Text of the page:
In John 16, Jesus told His disciples that there were many things he could not yet tell them, but that the Father would send the Spirit, who would reveal to them “things to come” (John 16:7). The Spirit was to reveal to the disciples what Jesus could not reveal to them while he was on earth. What was to be revealed was “things to come.” In other words, what Jesus did not know while he was on earth, (expressed in the Olivet Discourse) was to be revealed by the Spirit after Christ’s ascension! It is, therefore, a denial of the revelatory work of the Spirit to insist that because Jesus did not know the time of His coming while on earth, as Jackson himself acknowledges, that this same “ignorance” prevailed after his ascension, and the sending of the revelatory Spirit.
After the Ascension, the imparted Spirit revealed to the disciples things that Jesus could not reveal to them while he was on earth. Therefore, when we read the epistles, all written after the sending of the revelatory Spirit, and they tell us that the coming of the Lord had drawn near, we must accept their statements as the inspired revelation of God. This means that their statements about the nearness of the parousia were true. They were not statements of hope, or of personal belief versus fact. What Jesus could not reveal while he was on earth, was now revealed by the Spirit. Take a look again at Romans 13 in light of the revelatory ministry of the Spirit:
Matthew 24:36 and Romans 13| Taking Another Look
“And do this, knowing the time, that now it is high time to awake out of sleep; for now our salvation is nearer than when we first believed. The night is far spent, the day is at hand. Therefore let us cast off the works of darkness, and let us put on the armor of light. Let us walk properly, as in the day, not in revelry and drunkenness, not in lewdness and lust, not in strife and envy. But put on the Lord Jesus Christ, and make no provision for the flesh, to fulfill its lusts.” (My emphasis).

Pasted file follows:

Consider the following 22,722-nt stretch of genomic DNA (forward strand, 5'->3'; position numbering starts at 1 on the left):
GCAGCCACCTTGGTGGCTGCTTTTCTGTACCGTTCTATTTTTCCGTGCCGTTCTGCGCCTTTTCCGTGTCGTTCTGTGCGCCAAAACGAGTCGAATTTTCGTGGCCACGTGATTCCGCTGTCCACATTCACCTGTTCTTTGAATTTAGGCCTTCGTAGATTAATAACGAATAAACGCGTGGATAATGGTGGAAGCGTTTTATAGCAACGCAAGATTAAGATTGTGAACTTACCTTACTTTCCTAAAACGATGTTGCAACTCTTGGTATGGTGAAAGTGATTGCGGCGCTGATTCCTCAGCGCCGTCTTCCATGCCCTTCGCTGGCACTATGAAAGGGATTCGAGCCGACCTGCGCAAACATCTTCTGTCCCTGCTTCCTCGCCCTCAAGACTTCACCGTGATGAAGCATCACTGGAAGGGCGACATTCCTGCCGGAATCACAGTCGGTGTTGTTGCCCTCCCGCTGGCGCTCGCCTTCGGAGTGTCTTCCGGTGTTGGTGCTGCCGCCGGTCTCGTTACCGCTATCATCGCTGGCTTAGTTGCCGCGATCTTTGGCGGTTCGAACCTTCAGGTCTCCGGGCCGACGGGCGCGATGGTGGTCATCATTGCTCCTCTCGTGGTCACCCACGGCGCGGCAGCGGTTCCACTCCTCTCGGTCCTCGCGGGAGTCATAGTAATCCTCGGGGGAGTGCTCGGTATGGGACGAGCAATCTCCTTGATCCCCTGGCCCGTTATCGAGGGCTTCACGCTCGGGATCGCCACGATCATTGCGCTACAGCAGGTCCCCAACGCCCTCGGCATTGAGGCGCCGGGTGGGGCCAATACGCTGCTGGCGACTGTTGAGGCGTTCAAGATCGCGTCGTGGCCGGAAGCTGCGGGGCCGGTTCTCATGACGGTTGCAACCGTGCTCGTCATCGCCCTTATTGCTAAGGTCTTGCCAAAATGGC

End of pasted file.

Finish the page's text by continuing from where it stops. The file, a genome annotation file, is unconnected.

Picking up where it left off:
Do you catch that? Paul said the Romans knew what time it was on God’s prophetic calendar! And he said the same thing to the Thessalonians (1 Thessalonians 5:1-3). And not only did Paul say the Romans knew what time it was, he said the hour had come for them to be raised out of sleep (i.e. death)!
Not only did Paul say, through inspiration of the Spirit sent by the Father who knew the Day and the Hour, that the Romans knew what time it was, he then proceeded to say “the Day has drawn nigh”! Was Paul wrong? Was he deluded? Was he merely expressing some sincere, but ultimately wrong, hope that the Day was near? Was Paul ignorant of Matthew 24:36? No, Paul, the apostle of Jesus Christ, inspired by the Spirit sent by the Father who knew the Day and the Hour, stated emphatically that the time of the parousia was when he wrote, now near, and they well knew it! For more on this critical issue, see my book Like Father Like Son, On Clouds of Glory. There, I give an extensive rebuttal to John MacArthur and his appeal to Matthew 24:36 in his attempt to negate the imminence of the coming of Christ in the NT.
So, when we read the Olivet Discourse, whether Matthew 24:36, or Matthew 25:13, we must realize that the statements of “ignorance” expressed there do not apply after the sending of the Revelatory Spirit! That ignorance does not – as Jackson claimed – negate the objective imminence of the parousia expressed by James and Peter and John or whoever. If the imminence expressed by those writers was a false imminence, then it was the Father’s fault, because it was He, through the Spirit, who inspired those writers to declare: “And now, in a very, very little while, the one who is coming will come, and will not tarry.” It is patently wrong to appeal to the Olivet Discourse in an attempt to negate the NT statements of the nearness of the parousia. The writers of the epistles told the truth when the said the end had drawn near; Matthew 24:36 does not apply to them!
More to come.